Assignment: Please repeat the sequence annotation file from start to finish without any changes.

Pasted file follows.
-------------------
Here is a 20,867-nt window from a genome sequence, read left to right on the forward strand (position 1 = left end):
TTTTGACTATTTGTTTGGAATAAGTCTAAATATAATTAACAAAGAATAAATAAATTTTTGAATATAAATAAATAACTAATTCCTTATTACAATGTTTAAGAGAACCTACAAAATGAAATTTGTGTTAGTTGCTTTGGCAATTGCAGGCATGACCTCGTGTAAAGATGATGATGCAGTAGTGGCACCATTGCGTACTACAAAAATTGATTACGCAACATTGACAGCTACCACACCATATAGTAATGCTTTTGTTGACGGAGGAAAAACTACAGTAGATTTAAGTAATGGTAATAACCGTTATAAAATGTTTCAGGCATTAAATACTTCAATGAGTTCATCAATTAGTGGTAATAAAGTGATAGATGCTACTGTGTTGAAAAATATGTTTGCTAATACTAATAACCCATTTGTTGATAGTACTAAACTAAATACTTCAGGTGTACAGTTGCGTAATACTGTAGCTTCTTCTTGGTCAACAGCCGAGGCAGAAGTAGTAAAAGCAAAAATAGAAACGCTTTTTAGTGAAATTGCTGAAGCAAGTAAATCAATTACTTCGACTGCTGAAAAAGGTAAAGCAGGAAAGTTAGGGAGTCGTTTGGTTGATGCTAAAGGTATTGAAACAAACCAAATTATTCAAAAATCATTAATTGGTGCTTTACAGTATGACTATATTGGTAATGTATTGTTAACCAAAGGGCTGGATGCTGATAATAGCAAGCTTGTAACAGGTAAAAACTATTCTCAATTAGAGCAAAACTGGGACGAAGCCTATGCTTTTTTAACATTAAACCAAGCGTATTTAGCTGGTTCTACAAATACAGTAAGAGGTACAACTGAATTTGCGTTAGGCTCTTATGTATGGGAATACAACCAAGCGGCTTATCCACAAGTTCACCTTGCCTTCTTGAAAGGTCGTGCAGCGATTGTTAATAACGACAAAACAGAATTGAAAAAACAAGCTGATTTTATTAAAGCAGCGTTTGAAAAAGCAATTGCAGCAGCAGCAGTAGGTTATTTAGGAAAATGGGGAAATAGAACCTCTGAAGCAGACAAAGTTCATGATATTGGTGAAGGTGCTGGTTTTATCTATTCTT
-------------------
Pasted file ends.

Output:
Here is a 20,867-nt window from a genome sequence, read left to right on the forward strand (position 1 = left end):
TTTTGACTATTTGTTTGGAATAAGTCTAAATATAATTAACAAAGAATAAATAAATTTTTGAATATAAATAAATAACTAATTCCTTATTACAATGTTTAAGAGAACCTACAAAATGAAATTTGTGTTAGTTGCTTTGGCAATTGCAGGCATGACCTCGTGTAAAGATGATGATGCAGTAGTGGCACCATTGCGTACTACAAAAATTGATTACGCAACATTGACAGCTACCACACCATATAGTAATGCTTTTGTTGACGGAGGAAAAACTACAGTAGATTTAAGTAATGGTAATAACCGTTATAAAATGTTTCAGGCATTAAATACTTCAATGAGTTCATCAATTAGTGGTAATAAAGTGATAGATGCTACTGTGTTGAAAAATATGTTTGCTAATACTAATAACCCATTTGTTGATAGTACTAAACTAAATACTTCAGGTGTACAGTTGCGTAATACTGTAGCTTCTTCTTGGTCAACAGCCGAGGCAGAAGTAGTAAAAGCAAAAATAGAAACGCTTTTTAGTGAAATTGCTGAAGCAAGTAAATCAATTACTTCGACTGCTGAAAAAGGTAAAGCAGGAAAGTTAGGGAGTCGTTTGGTTGATGCTAAAGGTATTGAAACAAACCAAATTATTCAAAAATCATTAATTGGTGCTTTACAGTATGACTATATTGGTAATGTATTGTTAACCAAAGGGCTGGATGCTGATAATAGCAAGCTTGTAACAGGTAAAAACTATTCTCAATTAGAGCAAAACTGGGACGAAGCCTATGCTTTTTTAACATTAAACCAAGCGTATTTAGCTGGTTCTACAAATACAGTAAGAGGTACAACTGAATTTGCGTTAGGCTCTTATGTATGGGAATACAACCAAGCGGCTTATCCACAAGTTCACCTTGCCTTCTTGAAAGGTCGTGCAGCGATTGTTAATAACGACAAAACAGAATTGAAAAAACAAGCTGATTTTATTAAAGCAGCGTTTGAAAAAGCAATTGCAGCAGCAGCAGTAGGTTATTTAGGAAAATGGGGAAATAGAACCTCTGAAGCAGACAAAGTTCATGATATTGGTGAAGGTGCTGGTTTTATCTATTCTT